The Role of Beta-Amyloid and Tau: CSF Protein Levels and PET Imaging

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Course Information

Therapautic Area: Neurology
Format(s): Webcast
Credit(s): .50 AMA PRA Category 1 Credit(s)™
Activity Dates: December 7, 2017 to December 6, 2018

 

Program Overview

In this module of a Four-Part Expert Interview Series, Dr. Barry W. Rovner, along with Dr. Richard S. Isaacson, course chair, will provide learners with an update regarding beta-amyloid and tau biomarkers and their role in Alzheimer’s disease (AD) pathology and progression. Recent guidelines and trial data relating to beta-amyloid and tau will be reviewed, and clinical relevance debated. Drs. Rovner and Isaacson will also discuss the diagnostic criteria for Alzheimer’s disease and intervention techniques for the various stages of disease. Upon completion of this educational activity, learners will be better equipped with best practices for managing beta amyloid and tau levels in practice to provide optimal care for patients with AD.

Target Audience

Neurologists, internists, nurse practitioners, and other healthcare professionals involved in the management of patients with Alzheimer’s disease.

Learning Objectives

I. Discuss recent developments in the diagnosis of AD such as the role of beta-amyloid and tau biomarkers

II. Implement shared decision making with the patient and caregiver to develop individualized approach to diagnosis and treatment to improve the quality of life for patients with AD

Chair

Isaacson Head ShotRichard S. Isaacson, MD
Associate Professor of Neurology
Director, Alzheimer’s Prevention Clinic
Weill Cornell Medicine
New York Presbyterian Hospital
New York, New York

 

Faculty

Rovner Head ShotBarry W. Rovner, MD
Professor, Departments of Neurology, Psychiatry, and Ophthalmology
Sidney Kimmel Medical College
Thomas Jefferson University
Jefferson Hospital for Neuroscience
Philadelphia, Pennsylvania

 

Disclosures of Conflict of Interest

It is the policy of AcademicCME that all faculty, instructors, and planners disclose real or apparent conflicts of interest relating to the topics of this educational activity.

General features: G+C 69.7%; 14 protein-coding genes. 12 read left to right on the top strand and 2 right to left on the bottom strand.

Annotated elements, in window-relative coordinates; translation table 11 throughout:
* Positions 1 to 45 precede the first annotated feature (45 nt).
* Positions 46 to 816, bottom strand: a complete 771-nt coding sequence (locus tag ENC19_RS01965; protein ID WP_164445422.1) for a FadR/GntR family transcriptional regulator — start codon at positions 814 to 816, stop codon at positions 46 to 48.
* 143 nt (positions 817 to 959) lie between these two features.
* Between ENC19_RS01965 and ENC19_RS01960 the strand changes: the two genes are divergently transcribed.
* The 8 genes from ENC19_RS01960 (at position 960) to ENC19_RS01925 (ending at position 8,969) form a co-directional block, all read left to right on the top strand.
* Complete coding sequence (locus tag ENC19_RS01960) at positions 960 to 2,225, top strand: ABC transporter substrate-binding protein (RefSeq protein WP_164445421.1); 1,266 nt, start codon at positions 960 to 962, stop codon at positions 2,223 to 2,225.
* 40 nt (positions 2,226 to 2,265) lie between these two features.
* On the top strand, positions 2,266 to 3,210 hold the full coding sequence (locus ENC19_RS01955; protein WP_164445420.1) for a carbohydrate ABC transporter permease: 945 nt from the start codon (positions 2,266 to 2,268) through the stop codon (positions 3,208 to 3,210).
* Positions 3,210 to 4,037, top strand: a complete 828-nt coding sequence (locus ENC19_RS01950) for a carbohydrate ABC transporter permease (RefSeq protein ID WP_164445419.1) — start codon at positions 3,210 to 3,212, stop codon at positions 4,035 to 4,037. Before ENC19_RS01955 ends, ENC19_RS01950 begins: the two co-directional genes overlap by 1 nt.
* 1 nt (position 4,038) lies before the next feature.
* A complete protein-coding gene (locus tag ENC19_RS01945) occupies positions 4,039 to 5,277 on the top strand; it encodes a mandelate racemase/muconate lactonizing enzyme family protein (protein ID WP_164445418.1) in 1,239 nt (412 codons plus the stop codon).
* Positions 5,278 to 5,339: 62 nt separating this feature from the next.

The faculty reported the following financial relationships or relationships to products or devices they or their spouse/life partner have with commercial interests related to the content of this CME activity.

 

Faculty Relationship Identified With:
Barry W. Rovner, MD Nothing to disclose.

 

Planners, Managers, Reviewers

Timothy Hayes, MD, PhD; Emma Boring; Nicole Brestowski, Chelsey Benedek and Kim Cheramie, MSN, RN-BC hereby state that neither they nor their spouse/life partner have any financial relationships to products or devices with any commercials interest related to the content of this activity of any amount during the past 12 months.

Accreditation Statement

AcademicCME is accredited by the Accreditation Council for Continuing Medical Education (ACCME) to provide continuing medical education for physicians.

AcademicCME is accredited as a provider of continuing nursing education by the American Nurses Credentialing Center’s Commission on Accreditation

Credit Designation Statement

AcademicCME designates this enduring material for a maximum of .50 AMA PRA Category 1 Credit(s)™. Physicians should claim only the credit commensurate with the extent of their participation in the activity.

AcademicCME designates this enduring material for a maximum of .50 CNE contact hour(s).

Financial Support

This activity has been supported by an independent educational grant from Biogen.
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